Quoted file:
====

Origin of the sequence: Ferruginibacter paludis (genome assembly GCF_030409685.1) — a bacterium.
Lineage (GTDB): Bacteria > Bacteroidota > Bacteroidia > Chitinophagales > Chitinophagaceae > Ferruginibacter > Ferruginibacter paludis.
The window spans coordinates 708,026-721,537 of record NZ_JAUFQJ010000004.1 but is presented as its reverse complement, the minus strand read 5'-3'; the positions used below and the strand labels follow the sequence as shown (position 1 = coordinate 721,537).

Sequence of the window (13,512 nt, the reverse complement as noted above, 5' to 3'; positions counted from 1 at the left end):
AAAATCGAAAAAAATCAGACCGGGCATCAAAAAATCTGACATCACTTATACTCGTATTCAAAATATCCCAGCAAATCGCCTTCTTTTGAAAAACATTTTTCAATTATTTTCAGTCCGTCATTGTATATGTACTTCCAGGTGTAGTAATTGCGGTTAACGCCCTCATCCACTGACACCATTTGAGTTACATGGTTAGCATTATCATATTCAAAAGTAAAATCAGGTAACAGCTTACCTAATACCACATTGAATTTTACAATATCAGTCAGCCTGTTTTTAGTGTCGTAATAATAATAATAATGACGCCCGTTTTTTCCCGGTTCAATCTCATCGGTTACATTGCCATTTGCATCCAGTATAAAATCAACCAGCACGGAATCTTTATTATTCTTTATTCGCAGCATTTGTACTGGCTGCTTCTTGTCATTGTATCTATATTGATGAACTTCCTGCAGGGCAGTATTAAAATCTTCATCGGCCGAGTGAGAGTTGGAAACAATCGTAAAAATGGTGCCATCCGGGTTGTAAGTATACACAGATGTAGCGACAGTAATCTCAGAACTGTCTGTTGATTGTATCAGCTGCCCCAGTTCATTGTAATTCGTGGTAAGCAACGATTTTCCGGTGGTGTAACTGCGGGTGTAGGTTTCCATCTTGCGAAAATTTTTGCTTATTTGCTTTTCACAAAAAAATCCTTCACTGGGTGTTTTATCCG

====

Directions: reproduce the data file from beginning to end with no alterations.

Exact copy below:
Origin of the sequence: Ferruginibacter paludis (genome assembly GCF_030409685.1) — a bacterium.
Lineage (GTDB): Bacteria > Bacteroidota > Bacteroidia > Chitinophagales > Chitinophagaceae > Ferruginibacter > Ferruginibacter paludis.
The window spans coordinates 708,026-721,537 of record NZ_JAUFQJ010000004.1 but is presented as its reverse complement, the minus strand read 5'-3'; the positions used below and the strand labels follow the sequence as shown (position 1 = coordinate 721,537).

Sequence of the window (13,512 nt, the reverse complement as noted above, 5' to 3'; positions counted from 1 at the left end):
AAAATCGAAAAAAATCAGACCGGGCATCAAAAAATCTGACATCACTTATACTCGTATTCAAAATATCCCAGCAAATCGCCTTCTTTTGAAAAACATTTTTCAATTATTTTCAGTCCGTCATTGTATATGTACTTCCAGGTGTAGTAATTGCGGTTAACGCCCTCATCCACTGACACCATTTGAGTTACATGGTTAGCATTATCATATTCAAAAGTAAAATCAGGTAACAGCTTACCTAATACCACATTGAATTTTACAATATCAGTCAGCCTGTTTTTAGTGTCGTAATAATAATAATAATGACGCCCGTTTTTTCCCGGTTCAATCTCATCGGTTACATTGCCATTTGCATCCAGTATAAAATCAACCAGCACGGAATCTTTATTATTCTTTATTCGCAGCATTTGTACTGGCTGCTTCTTGTCATTGTATCTATATTGATGAACTTCCTGCAGGGCAGTATTAAAATCTTCATCGGCCGAGTGAGAGTTGGAAACAATCGTAAAAATGGTGCCATCCGGGTTGTAAGTATACACAGATGTAGCGACAGTAATCTCAGAACTGTCTGTTGATTGTATCAGCTGCCCCAGTTCATTGTAATTCGTGGTAAGCAACGATTTTCCGGTGGTGTAACTGCGGGTGTAGGTTTCCATCTTGCGAAAATTTTTGCTTATTTGCTTTTCACAAAAAAATCCTTCACTGGGTGTTTTATCCG